This is not a review. I wouldn’t attempt to review what is, in most ways, perfection. Rather, it’s the personal story of one of the most exciting, fun evenings of music in memory, and it all revolved around the 10th anniversary gala of the Perlman Music Program’s Winter Residency here in Sarasota.
Although the program involved open rehearsals, master classes and performances for a couple of weeks over the holidays, I’ll concentrate on the concert and gala that took place this Saturday evening at the Sarasota Opera House. The concert featured a bevy of super-talented string players between the ages of 12 and 20, with the internationally renowned and beloved violinist, conductor and singer (yes, singer), Itzhak Perlman.
What we heard at the gala concert is that PMP is doing everything right. The first part of the program was devoted to choral music under the direction of Patrick Romano. Singing string players? Yes. They learn to sing in a chorus so they can sing with their instruments. They learn to breathe and phrase and be great musicians.
These are string players, not singers. But the musicianship they learn from using their God-given instruments, the built-in ones, will make them finer players in the long run. (And there was, somewhere in that group, one soprano who had a real voice. Maybe she’ll become another Judith Blegen, the violinist-turned-Met Opera soprano, who used her instrumental training to become one of the world’s finest singers.)
In the second half, the players did a memorable performance of Mozart’s exposed “Eine kleine Nachtmusik.” As Perlman said before he conducted the work, this may sound like simple music but it’s very difficult and very complex. With Perlman’s help on the podium, the kids got it, especially the richness of the inner voices, and this was a beautifully crafted presentation.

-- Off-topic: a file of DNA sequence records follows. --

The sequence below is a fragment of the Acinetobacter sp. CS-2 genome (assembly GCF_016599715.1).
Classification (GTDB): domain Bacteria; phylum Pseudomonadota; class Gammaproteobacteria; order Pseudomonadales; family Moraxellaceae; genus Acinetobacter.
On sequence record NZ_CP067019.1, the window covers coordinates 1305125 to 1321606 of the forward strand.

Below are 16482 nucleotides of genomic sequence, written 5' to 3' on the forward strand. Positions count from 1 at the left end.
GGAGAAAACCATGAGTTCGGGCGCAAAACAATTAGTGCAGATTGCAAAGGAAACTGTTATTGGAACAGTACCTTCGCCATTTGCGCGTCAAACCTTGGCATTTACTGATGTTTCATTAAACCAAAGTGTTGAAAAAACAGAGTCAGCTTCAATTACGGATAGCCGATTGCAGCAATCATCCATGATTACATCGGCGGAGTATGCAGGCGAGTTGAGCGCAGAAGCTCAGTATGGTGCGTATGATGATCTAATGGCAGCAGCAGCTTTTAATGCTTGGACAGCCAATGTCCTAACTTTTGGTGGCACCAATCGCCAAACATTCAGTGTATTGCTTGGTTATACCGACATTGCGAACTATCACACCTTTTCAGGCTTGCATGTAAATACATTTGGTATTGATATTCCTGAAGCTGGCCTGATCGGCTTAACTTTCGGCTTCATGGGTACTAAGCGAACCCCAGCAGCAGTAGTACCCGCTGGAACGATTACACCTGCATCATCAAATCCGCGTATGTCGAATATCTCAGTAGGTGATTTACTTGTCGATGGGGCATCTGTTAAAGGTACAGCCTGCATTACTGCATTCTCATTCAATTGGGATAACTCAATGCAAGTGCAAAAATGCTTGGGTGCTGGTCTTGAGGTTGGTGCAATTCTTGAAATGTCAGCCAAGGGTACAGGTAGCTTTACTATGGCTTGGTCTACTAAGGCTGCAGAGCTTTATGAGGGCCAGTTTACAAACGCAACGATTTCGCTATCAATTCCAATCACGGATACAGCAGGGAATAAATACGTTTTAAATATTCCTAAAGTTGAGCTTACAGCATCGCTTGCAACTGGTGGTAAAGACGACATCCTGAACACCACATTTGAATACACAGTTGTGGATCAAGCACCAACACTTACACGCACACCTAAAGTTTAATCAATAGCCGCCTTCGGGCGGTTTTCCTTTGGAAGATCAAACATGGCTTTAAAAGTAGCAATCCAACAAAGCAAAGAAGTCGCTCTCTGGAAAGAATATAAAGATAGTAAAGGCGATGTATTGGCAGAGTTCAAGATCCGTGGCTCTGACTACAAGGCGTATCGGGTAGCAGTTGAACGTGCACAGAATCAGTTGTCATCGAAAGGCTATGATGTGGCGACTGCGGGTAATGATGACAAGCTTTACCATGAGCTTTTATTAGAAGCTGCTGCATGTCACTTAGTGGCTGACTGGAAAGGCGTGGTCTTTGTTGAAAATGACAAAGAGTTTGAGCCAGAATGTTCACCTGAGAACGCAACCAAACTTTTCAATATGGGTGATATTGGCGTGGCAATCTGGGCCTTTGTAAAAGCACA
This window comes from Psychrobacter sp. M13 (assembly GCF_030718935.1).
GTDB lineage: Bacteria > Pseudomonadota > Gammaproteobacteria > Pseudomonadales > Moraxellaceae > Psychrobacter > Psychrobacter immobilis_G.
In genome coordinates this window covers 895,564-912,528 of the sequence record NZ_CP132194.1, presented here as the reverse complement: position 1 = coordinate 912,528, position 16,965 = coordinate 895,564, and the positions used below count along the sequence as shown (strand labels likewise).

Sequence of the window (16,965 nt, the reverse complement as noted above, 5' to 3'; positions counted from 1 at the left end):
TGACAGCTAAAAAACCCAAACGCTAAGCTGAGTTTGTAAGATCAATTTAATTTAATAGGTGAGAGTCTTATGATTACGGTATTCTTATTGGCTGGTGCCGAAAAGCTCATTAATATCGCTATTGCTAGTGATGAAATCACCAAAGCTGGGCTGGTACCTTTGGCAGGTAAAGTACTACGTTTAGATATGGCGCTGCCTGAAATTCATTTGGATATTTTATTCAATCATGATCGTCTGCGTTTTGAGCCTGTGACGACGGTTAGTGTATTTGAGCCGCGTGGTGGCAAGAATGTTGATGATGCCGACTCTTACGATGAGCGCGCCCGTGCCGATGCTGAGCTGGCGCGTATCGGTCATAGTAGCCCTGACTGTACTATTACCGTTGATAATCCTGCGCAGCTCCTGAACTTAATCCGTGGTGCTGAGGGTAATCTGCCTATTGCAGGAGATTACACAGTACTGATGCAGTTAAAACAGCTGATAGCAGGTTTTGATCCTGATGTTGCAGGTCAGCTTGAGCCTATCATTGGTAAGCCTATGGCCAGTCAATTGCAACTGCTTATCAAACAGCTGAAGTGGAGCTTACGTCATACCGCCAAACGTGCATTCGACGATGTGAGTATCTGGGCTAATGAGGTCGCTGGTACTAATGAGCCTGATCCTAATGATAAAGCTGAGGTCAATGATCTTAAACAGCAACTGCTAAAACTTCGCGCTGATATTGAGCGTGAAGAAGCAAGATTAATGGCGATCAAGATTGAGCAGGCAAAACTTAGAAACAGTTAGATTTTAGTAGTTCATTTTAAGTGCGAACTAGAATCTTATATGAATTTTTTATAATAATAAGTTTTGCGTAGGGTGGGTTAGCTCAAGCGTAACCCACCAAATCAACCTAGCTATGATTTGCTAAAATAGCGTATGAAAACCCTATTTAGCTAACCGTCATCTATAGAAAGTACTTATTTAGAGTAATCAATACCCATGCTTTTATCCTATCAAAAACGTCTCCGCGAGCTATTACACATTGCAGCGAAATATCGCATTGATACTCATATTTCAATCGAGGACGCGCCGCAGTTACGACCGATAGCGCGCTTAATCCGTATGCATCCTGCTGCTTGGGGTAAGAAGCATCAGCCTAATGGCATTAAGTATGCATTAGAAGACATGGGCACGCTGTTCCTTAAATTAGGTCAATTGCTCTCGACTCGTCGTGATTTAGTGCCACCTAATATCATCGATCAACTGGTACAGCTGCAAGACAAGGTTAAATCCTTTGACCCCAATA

They concluded with the outer movements of Mendelssohn’s great octet for strings in the orchestral version. Here, it was the lower voices that soared, especially in the final movement when the basses and cellos positively buzzed with passion and precision.
But now we come to the personal part. Toby Perlman and I were both at the High School of Music and Art in New York City at about the same time. That means we’ve known each other for more than a half-century. Her inspiration gave birth to the wondrous PMP. And the party that followed the concert, and included the faculty and students as well as sponsors and PMP Friends, was what making music is all about.
After a sumptuous dinner at Michael’s On East, the Perl-Tones — renamed the Try-Tones for this event — took the stage for some of the most cultivated Doo-wop in the history of music: Bass player Rachel Calin, violinist/singer Sean Lee and Merry Peckham (all faculty members) joined with choral director/Doo-wop soprano extraordinaire, Patrick Romano, and basso Woo-Woo-Woo specialist Itzhak Perlman for renditions of the 1956 best-seller, “In the Still of the Night,” and, our favorite, “Walk Like a Mensch.” Who knew?
Currently 0 Responses
23 A Wink and a Smile
5:30 pm - 10:00 pm
25 "Jazz at Two" with the Kevin Celebi Quartet
2:00 pm - 4:00 pm
25 The Sarasota Ballet presents Program 7 | Johan Kobborg, Alina Cojocaru & Friends
26 St. Armands Fine Art Festival
10:00 am - 5:00 pm
A Cinderella story
A 10-week-old miniature pinscher puppy found a “happily ever after ending” at the Celebration of Pets April 12, at the Sarasota County Fairgrounds.
Pharmacy brings dose of medicine to Publix
The in-store pharmacy of Longboat Key Publix opened Monday, approximately 16 months after the completion of the new store at 525 Bay Isles Parkway, in the Shoppes of Bay Isles.
Golfer scores victory with less than a stroke
The Longboat Key Masters Golf Tournament, which took place March 28 through March 31, at the Resort at Longboat Key Club’s Islandside and Harbourside golf courses came down to less than one stroke’s difference between first-place winner Kevin Preston and second-place winner Michael Russell, of Longboat Key.